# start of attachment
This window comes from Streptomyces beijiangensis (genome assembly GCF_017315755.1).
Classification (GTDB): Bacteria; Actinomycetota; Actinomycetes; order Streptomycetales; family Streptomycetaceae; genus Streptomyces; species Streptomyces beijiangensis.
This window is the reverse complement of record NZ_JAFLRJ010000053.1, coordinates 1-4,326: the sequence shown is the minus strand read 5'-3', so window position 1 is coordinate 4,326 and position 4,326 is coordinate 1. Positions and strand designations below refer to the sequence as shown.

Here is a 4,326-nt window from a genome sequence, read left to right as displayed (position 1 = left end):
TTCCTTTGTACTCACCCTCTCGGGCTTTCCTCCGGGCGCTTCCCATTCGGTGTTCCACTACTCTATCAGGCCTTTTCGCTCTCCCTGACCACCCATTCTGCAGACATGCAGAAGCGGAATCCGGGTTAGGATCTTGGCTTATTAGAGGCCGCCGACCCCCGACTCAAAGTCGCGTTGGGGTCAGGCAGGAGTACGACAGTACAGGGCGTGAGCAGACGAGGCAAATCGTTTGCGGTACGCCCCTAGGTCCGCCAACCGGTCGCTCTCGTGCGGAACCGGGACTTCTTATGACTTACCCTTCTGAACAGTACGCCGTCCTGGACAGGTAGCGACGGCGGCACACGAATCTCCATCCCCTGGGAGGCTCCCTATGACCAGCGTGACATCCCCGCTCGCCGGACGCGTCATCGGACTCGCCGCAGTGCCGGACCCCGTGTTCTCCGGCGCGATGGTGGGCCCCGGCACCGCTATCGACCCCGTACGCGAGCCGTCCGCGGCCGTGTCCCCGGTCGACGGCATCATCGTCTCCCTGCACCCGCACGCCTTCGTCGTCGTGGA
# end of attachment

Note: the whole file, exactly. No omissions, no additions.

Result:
This window comes from Streptomyces beijiangensis (genome assembly GCF_017315755.1).
Classification (GTDB): Bacteria; Actinomycetota; Actinomycetes; order Streptomycetales; family Streptomycetaceae; genus Streptomyces; species Streptomyces beijiangensis.
This window is the reverse complement of record NZ_JAFLRJ010000053.1, coordinates 1-4,326: the sequence shown is the minus strand read 5'-3', so window position 1 is coordinate 4,326 and position 4,326 is coordinate 1. Positions and strand designations below refer to the sequence as shown.

Here is a 4,326-nt window from a genome sequence, read left to right as displayed (position 1 = left end):
TTCCTTTGTACTCACCCTCTCGGGCTTTCCTCCGGGCGCTTCCCATTCGGTGTTCCACTACTCTATCAGGCCTTTTCGCTCTCCCTGACCACCCATTCTGCAGACATGCAGAAGCGGAATCCGGGTTAGGATCTTGGCTTATTAGAGGCCGCCGACCCCCGACTCAAAGTCGCGTTGGGGTCAGGCAGGAGTACGACAGTACAGGGCGTGAGCAGACGAGGCAAATCGTTTGCGGTACGCCCCTAGGTCCGCCAACCGGTCGCTCTCGTGCGGAACCGGGACTTCTTATGACTTACCCTTCTGAACAGTACGCCGTCCTGGACAGGTAGCGACGGCGGCACACGAATCTCCATCCCCTGGGAGGCTCCCTATGACCAGCGTGACATCCCCGCTCGCCGGACGCGTCATCGGACTCGCCGCAGTGCCGGACCCCGTGTTCTCCGGCGCGATGGTGGGCCCCGGCACCGCTATCGACCCCGTACGCGAGCCGTCCGCGGCCGTGTCCCCGGTCGACGGCATCATCGTCTCCCTGCACCCGCACGCCTTCGTCGTCGTGGA